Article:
Random Access Memory (commonly shortened to “RAM”), or simply system memory, is one of the most important parts of any computer. Most modern PCs and related devices, including smartphones carry around the 4GB mark to 16GB — with gaming rigs going even higher. But do you need the extra RAM?
As a rule of thumb, the amount of memory you need depends on two factors: What you want to do, and how much you’re willing to spend. Even on smartphones, memory is still an important consideration, but this guide will focus on more powerful systems running desktop operating systems, the likes of Windows, MacOS, Linux or Chrome OS.
Do you need the extra RAM? Some Guidelines
In a nutshell, here is definitive guide to how much RAM your PC needs. It applies to most PC devices.
- 2GB: Or below, some come with 1GB especially budget tablet designs. It works fine for these basic productivity gadgets, but you’ll definitely need more for laptops and desktops.
- 4GB: The most common entry-level memory that comes in budget notebooks. Very ideal for basic Windows and Chrome OS usage.
- 8GB: Can be found on most midrange PCs, gaming desktops and ultrabooks. Delivers excellent performance for Windows and MacOS systems. We recommend this amount of RAM for most people.
- 16GB: For professional creatives, artists and serious gamers, this is all you need. It delivers enough raw power for most demanding tasks and modern AAA games alike.
- 32GB and beyond: Gamers who need the best out of their high-end rigs will find real value here. Also, purpose-built workstations pack this much RAM.
In fact, buying more RAM than you need doesn’t get you any performance boost. It’s essentially wasted money. However, what you need to spend on what’s left of your budget is maybe more important components like a solid-state drive (SSD) if your system came with a spinning hard drive, a better CPU or a graphics card.
What does RAM do?
A computer’s memory capacity is often confused with the long-term storage of a solid-state or traditional spinning hard drive. Surprisingly, even PC manufacturers sometimes mix up the terms, but in essence refereeing to the other component. That’s how inter-twinned RAM and storage are in computing.
An office desk is a perfect analogy to consider when drawing a difference between RAM and storage. Take RAM to be the top of the desk, meaning, the bigger it is, the more files you can spread on it and read at once. On the other hand, hard drives are like the drawers underneath, that will be holding the papers you will not be using.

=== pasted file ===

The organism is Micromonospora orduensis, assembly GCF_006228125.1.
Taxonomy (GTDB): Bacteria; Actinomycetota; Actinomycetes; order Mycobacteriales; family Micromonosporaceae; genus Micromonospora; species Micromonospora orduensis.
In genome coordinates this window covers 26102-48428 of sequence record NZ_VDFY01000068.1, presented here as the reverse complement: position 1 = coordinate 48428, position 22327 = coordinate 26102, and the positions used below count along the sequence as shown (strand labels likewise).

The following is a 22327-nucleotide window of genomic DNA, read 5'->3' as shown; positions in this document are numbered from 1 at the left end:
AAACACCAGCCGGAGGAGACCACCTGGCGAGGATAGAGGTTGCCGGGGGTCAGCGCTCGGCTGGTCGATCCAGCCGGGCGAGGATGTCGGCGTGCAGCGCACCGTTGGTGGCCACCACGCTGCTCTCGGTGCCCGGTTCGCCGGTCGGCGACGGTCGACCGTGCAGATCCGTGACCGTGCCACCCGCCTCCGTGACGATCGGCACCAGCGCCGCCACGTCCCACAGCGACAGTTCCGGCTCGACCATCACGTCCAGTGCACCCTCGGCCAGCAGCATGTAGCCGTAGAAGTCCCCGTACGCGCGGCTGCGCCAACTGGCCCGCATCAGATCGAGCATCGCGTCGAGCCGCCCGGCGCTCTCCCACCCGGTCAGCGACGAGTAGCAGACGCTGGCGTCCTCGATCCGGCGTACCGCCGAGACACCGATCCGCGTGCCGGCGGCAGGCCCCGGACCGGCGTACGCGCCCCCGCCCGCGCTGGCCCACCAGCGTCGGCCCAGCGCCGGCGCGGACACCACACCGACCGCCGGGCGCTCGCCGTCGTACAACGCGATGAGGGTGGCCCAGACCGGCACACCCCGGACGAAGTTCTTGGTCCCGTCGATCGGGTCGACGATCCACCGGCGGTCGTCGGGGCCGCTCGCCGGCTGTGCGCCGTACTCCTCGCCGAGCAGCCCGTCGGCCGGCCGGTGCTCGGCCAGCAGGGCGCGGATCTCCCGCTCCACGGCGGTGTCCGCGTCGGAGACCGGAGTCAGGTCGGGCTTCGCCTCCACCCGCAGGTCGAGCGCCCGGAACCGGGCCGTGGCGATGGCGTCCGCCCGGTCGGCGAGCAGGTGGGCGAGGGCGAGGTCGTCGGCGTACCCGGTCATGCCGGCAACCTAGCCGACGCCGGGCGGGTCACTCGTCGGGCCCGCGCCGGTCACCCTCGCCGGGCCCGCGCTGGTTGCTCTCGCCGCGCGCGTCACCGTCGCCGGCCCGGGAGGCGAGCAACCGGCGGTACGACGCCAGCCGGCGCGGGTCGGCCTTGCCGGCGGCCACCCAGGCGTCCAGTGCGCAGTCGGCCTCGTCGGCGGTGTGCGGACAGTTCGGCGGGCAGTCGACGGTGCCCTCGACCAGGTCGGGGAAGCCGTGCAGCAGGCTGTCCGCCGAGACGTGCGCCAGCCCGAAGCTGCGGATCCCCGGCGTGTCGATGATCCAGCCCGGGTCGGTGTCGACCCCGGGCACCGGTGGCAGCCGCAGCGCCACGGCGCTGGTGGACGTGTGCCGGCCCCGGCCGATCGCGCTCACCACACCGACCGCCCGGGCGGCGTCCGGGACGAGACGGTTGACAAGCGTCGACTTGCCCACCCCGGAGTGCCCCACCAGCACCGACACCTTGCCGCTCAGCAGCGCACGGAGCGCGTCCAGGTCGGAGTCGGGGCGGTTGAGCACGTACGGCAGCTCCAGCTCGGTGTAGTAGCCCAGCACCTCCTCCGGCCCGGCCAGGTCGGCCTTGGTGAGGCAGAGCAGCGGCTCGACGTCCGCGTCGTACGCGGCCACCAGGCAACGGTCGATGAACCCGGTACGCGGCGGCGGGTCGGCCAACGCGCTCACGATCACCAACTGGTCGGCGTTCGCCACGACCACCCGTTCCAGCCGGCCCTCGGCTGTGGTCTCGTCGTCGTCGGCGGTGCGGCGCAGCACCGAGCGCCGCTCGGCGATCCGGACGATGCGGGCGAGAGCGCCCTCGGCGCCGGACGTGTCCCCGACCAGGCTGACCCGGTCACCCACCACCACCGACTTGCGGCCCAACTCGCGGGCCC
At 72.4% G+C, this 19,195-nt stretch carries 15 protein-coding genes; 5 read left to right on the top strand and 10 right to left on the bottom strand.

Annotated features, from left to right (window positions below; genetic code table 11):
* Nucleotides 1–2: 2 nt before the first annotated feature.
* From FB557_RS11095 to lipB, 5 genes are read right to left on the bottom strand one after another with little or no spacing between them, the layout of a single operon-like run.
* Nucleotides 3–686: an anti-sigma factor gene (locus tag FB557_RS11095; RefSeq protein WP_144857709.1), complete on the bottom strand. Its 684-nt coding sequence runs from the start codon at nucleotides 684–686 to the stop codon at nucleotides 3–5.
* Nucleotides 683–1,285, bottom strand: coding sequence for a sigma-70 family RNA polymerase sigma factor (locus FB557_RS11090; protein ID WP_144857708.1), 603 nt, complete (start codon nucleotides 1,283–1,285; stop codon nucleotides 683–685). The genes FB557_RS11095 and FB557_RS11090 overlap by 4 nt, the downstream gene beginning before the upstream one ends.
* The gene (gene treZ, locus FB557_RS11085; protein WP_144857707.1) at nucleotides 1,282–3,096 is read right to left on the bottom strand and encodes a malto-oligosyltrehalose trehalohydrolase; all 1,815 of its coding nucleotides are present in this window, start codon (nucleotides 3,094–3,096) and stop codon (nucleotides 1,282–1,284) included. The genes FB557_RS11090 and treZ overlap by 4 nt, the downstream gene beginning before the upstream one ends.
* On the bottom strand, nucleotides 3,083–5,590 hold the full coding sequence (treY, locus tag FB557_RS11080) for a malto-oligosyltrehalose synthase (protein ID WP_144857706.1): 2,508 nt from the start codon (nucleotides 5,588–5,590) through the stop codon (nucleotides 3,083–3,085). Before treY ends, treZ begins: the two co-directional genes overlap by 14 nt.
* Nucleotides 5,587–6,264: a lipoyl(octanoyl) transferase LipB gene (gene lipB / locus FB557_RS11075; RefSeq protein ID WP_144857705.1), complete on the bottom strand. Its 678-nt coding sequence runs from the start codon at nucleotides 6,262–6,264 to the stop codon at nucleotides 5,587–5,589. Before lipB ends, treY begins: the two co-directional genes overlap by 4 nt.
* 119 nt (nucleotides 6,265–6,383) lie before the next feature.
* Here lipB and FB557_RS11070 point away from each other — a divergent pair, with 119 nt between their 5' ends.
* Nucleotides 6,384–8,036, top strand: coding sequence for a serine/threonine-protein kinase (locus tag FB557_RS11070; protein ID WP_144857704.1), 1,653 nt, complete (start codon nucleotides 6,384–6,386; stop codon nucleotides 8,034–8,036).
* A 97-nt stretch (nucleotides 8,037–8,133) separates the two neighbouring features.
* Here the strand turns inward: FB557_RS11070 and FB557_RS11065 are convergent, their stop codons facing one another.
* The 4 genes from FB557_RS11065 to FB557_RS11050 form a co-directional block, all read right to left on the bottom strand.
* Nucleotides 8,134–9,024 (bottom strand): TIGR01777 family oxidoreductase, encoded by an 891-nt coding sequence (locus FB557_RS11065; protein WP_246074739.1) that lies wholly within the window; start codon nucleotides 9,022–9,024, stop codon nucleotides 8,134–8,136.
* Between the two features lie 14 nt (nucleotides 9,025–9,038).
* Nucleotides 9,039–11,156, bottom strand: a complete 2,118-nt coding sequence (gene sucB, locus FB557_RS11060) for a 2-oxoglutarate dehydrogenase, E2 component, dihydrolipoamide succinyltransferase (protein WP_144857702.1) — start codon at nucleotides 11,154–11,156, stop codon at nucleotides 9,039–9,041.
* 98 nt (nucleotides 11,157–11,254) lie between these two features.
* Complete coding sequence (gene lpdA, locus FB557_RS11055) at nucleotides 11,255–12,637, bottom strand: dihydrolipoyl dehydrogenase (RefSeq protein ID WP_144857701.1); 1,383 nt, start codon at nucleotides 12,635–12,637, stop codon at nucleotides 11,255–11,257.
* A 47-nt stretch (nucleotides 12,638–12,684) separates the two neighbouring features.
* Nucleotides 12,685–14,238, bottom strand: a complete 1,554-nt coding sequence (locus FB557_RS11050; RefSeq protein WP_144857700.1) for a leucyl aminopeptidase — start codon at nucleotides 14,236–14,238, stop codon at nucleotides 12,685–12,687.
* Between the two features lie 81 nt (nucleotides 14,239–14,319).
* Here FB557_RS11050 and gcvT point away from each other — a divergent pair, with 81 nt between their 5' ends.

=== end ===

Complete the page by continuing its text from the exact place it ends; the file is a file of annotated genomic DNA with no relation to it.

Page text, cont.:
Therefore, the more RAM on your system, the more programs it will be handling simultaneously. But RAM isn’t the only determinant, you will only need to open dozens of programs at once, of which you need a very small amount of RAM. For that, you need to store your ‘unused’ files elsewhere to avoid cluttering and slowing down the system. That’s where the hard drive or SSD comes in. Again, if the desk is very small, you will take more time to dig up any paper when you need it, and that’s why a PC with more RAM feels fairly fast since you can easily retrieve the files you need.
Standard RAM and VRAM – The Difference
Again, standard RAM should not be confused with graphics memory, either. Graphics memory is associated with computer graphics cards, which are required for gaming, with high-end 3D games relying on video RAM (VRAM), mostly “GDDR5”, or its equivalent, while standard RAM will only be referred to as memory, RAM, and sometimes DDR3/DDR4.
This can be confusing, but most manufacturers do a good job identifying VRAM clearly so consumers know what they’re exactly buying. If you look around, you’ll see the term DDR5 being tossed around as well, but it will be a while before we see devices supporting this next-gen memory format.
How much RAM do you need?
Tablets / Chromebooks
Smartphones are becoming powerful and costly than tablets, but sometimes you just need that big screen for a conference presentation or entertainment. For a tablet, you won’t be tying up heavy-duty software tasks, so the RAM needs will tend to be pretty low – similar to your flagship smartphone. However, as you make a transition to more browser tabs, you may need more RAM, only that you can’t add more memory later on a need basis.